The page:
Excerpts from my quarantine

I was diagnosed with a comparatively rarer strain of a bacterial infection & quarantined for around 4 months from Oct-2017 to Feb-2018. During that time I realized that more than anything else it was a test of my mental strength than vigor. Seeing the current situation most of the world is on self-quarantine at home while many tested positive for COVID-19 are in healthcare facilities. When I was in the hospital, I was desperately searching for blogs/videos/books to give me some hope so, this time I’m making an attempt to hopefully be a part of someone’s search result looking for the same hope I once sought.

Not to bore you but to give you a brief context:

16 October 2017, somewhere around 16:30 CET, I’ve issues in just maintaining a straight posture on a chair. Have you ever seen those tall buildings falling onto itself, well I felt kind of like that in my spine. I left work, went home and tried to sleep. It got worse with every passing minute. I went to the hospital, instantly admitted for the night to run some tests and then sent home for 2–3 days. My situation really didn’t improve and I was hoping tests would reveal the issue. To my dismay, they didn’t! I was admitted again, this time for a week and then was again told to go home for a weekend and return on Monday. Well, this time when I returned, little did I know that I would be moving in with them(CHU Poitiers, France) for the foreseeable future. Here I was, in a country that was still new to me. I had severely limited (read non-existent) language skills, a few friends for support but just for the initial few days (After the first few weeks they couldn’t even if they wanted to). No possibility of a family member to be around for boosting morale. Worst of all the doctors had the same statements which my friends have been telling me since ages “There’s something wrong with you but we don’t know what!”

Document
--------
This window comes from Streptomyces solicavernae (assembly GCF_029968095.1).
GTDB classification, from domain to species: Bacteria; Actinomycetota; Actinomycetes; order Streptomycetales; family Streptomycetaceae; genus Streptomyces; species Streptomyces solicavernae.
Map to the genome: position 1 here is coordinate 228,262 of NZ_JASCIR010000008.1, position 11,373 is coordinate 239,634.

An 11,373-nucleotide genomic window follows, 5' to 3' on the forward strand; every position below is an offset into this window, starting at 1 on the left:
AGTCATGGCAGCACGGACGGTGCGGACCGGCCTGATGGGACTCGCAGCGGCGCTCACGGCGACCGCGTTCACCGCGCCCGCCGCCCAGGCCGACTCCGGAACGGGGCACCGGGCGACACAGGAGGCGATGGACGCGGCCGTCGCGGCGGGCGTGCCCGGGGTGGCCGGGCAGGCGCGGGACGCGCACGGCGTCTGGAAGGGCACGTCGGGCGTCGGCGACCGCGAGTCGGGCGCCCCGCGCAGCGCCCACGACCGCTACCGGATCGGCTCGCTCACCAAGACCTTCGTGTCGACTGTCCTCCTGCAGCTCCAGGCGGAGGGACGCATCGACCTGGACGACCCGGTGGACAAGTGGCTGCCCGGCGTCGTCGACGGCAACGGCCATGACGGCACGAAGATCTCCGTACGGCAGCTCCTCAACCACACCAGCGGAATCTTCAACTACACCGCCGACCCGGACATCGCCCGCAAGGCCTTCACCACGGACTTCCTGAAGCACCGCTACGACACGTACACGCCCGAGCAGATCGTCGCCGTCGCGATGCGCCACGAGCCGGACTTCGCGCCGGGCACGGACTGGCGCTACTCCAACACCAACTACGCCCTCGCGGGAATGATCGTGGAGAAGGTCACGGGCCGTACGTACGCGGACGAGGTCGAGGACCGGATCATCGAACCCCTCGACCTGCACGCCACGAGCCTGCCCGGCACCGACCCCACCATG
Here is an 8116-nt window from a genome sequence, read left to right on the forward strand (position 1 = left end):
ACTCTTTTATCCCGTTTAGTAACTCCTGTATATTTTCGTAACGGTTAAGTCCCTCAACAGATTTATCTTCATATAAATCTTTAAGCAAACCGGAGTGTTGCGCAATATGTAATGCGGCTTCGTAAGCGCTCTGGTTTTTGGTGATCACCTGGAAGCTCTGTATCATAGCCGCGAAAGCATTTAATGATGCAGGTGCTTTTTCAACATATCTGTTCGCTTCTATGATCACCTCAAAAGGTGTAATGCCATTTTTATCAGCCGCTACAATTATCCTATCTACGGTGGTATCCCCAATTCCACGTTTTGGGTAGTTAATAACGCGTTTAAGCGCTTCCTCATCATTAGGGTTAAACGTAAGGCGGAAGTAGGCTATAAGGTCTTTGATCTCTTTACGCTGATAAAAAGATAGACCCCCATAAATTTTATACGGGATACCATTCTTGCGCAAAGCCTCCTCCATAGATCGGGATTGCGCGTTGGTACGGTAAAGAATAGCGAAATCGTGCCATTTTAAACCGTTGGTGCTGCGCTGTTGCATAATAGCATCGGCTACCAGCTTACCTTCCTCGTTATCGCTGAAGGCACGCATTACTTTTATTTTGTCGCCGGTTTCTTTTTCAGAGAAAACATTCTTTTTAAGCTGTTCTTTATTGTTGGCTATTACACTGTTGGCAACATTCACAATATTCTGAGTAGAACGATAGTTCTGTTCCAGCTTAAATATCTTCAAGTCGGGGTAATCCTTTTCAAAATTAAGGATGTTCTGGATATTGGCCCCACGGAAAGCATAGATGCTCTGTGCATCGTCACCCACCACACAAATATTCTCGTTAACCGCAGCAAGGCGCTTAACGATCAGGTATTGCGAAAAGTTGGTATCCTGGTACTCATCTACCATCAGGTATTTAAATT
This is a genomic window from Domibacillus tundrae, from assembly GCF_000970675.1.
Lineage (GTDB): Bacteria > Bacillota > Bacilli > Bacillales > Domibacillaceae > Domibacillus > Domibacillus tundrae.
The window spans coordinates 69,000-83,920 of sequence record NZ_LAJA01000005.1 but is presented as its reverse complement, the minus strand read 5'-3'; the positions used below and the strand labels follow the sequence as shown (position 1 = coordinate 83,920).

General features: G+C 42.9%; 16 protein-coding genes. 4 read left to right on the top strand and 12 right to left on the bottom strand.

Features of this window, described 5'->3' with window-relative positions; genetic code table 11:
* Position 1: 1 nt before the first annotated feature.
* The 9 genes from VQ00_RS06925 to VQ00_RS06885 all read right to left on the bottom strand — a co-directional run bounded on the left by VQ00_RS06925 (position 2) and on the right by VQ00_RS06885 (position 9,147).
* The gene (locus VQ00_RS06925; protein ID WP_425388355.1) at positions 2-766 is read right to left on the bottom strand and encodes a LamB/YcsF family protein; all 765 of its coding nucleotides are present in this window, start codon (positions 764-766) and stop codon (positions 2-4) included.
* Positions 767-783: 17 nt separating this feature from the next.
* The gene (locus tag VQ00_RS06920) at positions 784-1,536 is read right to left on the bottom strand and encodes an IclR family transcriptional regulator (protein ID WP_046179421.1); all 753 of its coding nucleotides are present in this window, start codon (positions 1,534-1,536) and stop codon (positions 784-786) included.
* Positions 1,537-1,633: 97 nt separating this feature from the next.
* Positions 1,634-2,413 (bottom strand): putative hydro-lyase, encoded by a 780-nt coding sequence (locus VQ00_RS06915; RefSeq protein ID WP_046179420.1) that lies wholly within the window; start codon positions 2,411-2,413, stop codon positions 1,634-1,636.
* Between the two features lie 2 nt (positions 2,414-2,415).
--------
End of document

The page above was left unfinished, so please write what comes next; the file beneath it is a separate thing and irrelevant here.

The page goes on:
A doodle I made on the letter for my doctors once I was released as a gesture of gratitude A doodle I made on the letter for my doctors once I was released as a gesture of gratitude

So, now that you know some background, I’ll try to jot down a few of my experiences from that time

  1. First 2 weeks: Hope and Dealing with delusion

    In the first 2 weeks of my quarantine, my spirits were quite high. I was cracking jokes with the doctors, (somehow) enjoying the bland hospital meals, talking with my family with a smile. All of this, because in my head the narrative was that I’ll be out in a matter of days. They were performing so many tests on me. Maybe it’s the French way of giving someone medical tourism. Either that or some poor chap’s Ph.D. thesis was on the line and it was dependent on my test results… Either way, I was more curious than afraid of knowing what I have!